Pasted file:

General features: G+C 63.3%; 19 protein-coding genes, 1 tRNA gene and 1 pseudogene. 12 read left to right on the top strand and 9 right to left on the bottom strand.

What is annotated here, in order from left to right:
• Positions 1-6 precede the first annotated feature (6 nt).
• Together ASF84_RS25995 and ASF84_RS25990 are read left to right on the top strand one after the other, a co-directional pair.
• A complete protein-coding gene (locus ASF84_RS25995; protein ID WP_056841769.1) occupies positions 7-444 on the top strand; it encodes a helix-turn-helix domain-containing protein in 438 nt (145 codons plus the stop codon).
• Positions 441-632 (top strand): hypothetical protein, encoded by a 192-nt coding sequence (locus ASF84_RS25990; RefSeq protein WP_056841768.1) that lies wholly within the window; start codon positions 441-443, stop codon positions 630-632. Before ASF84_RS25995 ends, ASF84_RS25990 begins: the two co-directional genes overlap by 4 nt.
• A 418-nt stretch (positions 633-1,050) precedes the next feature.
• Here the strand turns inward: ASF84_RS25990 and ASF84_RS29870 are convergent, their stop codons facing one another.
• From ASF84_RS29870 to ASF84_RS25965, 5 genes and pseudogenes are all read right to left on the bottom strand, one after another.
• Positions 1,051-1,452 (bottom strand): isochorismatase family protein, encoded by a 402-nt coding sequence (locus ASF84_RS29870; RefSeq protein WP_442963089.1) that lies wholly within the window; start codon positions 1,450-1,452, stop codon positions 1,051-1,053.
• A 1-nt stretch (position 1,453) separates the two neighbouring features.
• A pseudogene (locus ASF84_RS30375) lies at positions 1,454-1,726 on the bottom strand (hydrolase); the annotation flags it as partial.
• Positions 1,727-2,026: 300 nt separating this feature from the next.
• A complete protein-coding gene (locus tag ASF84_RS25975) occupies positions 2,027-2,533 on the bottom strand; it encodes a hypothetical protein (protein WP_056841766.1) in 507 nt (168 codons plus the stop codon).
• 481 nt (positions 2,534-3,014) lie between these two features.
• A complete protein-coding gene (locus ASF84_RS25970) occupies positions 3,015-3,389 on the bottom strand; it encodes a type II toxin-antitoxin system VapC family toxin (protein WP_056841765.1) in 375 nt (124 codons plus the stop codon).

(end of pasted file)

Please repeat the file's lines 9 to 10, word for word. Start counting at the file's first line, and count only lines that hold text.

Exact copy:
• From ASF84_RS29870 to ASF84_RS25965, 5 genes and pseudogenes are all read right to left on the bottom strand, one after another.
• Positions 1,051-1,452 (bottom strand): isochorismatase family protein, encoded by a 402-nt coding sequence (locus ASF84_RS29870; RefSeq protein WP_442963089.1) that lies wholly within the window; start codon positions 1,450-1,452, stop codon positions 1,051-1,053.